• The rain has been marvellous for the garden and me too, no regular watering. 🤗Its Christmas all year round for the birds here Tracy, always something flowering…That is a very good idea about native grasses I must check them out. Kangaroo grass would be a good filler. Thanks for the suggestion. Best wishes to you and your TL, lets hope 2021 is a good one.

      Liked by 1 person

  6. My monthly walk around your beautiful garden is a source of much joy Pauline. Thank you for sharing it. Wishing you and Jack a happy, healthy, creative 2021 — with that longed-for travel thrown in.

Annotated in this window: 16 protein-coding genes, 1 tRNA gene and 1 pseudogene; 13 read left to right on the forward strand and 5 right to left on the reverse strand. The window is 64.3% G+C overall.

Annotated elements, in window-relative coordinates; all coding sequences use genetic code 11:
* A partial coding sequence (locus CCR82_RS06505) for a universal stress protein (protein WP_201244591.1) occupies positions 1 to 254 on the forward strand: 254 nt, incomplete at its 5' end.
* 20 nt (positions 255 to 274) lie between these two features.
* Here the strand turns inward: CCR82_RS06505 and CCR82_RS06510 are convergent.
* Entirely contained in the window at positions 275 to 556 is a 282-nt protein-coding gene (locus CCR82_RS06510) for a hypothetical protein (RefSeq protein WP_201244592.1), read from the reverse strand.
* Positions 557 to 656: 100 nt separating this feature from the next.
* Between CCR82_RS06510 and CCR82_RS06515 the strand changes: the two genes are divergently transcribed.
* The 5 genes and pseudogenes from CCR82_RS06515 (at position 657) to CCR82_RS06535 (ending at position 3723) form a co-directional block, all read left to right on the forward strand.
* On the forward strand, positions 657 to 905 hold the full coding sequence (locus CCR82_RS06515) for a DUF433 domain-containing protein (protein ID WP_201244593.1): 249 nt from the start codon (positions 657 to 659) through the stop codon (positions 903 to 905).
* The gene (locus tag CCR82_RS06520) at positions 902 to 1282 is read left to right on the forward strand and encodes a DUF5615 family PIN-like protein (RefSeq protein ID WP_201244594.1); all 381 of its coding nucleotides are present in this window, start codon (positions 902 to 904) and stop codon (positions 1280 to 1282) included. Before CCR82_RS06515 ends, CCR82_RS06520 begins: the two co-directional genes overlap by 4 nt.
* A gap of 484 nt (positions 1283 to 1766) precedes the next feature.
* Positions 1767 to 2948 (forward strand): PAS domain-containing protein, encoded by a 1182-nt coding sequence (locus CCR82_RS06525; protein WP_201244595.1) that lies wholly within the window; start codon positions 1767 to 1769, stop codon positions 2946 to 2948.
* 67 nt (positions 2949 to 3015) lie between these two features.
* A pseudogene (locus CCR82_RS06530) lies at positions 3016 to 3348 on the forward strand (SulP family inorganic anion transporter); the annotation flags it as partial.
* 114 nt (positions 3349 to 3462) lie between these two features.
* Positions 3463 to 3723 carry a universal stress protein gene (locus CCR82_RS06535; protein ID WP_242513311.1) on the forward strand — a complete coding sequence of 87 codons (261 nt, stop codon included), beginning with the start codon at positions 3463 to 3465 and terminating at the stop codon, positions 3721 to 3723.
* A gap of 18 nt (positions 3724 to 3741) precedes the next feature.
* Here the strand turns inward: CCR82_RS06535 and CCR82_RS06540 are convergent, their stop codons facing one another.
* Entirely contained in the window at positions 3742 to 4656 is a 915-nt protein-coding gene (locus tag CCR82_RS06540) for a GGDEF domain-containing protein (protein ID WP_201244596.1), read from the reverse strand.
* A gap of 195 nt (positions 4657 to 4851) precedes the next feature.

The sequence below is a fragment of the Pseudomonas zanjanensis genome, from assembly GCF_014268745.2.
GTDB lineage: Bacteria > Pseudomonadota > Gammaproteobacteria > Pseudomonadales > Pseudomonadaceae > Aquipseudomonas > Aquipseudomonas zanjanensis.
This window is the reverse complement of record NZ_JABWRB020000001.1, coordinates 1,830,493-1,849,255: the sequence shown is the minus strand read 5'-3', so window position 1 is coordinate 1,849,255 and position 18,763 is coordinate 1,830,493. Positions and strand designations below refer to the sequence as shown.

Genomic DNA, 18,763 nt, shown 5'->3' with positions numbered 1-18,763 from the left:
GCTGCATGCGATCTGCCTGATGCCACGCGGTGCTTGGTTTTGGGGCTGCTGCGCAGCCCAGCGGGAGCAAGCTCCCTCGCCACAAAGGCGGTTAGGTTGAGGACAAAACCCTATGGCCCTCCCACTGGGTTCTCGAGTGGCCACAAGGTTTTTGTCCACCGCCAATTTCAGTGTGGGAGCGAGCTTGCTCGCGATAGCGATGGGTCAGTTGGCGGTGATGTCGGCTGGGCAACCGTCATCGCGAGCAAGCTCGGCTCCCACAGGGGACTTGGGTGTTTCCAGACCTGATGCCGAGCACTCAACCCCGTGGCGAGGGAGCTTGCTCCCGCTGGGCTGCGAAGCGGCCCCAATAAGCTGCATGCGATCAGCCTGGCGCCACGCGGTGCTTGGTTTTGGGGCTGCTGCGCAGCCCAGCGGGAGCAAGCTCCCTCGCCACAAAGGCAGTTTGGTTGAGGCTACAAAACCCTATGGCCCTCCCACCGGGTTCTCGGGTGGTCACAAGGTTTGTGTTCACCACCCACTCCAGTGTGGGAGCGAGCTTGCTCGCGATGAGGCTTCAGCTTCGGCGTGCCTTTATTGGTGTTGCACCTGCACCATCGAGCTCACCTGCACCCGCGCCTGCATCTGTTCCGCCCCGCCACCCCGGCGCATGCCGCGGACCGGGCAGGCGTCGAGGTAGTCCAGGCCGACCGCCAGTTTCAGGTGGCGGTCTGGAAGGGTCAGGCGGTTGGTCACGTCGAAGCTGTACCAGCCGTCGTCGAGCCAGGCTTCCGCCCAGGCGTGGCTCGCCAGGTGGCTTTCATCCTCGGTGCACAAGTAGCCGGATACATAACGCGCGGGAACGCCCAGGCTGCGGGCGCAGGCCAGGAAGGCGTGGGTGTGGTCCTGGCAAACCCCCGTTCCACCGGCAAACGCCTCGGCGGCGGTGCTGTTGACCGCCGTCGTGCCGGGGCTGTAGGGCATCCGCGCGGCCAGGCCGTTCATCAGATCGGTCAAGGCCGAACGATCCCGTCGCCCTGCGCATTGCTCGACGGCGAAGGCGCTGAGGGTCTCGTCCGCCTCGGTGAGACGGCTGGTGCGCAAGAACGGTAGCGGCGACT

Liked by 1 person

  7. As always, I love visiting the bounty and beauty of your world, Pauline. Those mangoes which lead into your post are so pretty!

    So very sorry to hear you had to put off your family visit – I know you & Jack were so very much looking forward to it. It must have been heart-wrenching, even though the reason for it is most logical, and you were able to get vouchers for a deferred trip.

    Hope you are both doing well: enjoying your art, gardening and other creative endeavours. Be well and safe.

    Liked by 1 person

    • Thankfully the population is following advice and the virus seems to be coming under control. At least not getting any worse. Pleased you enjoyed joining me in my monthly wander around the garden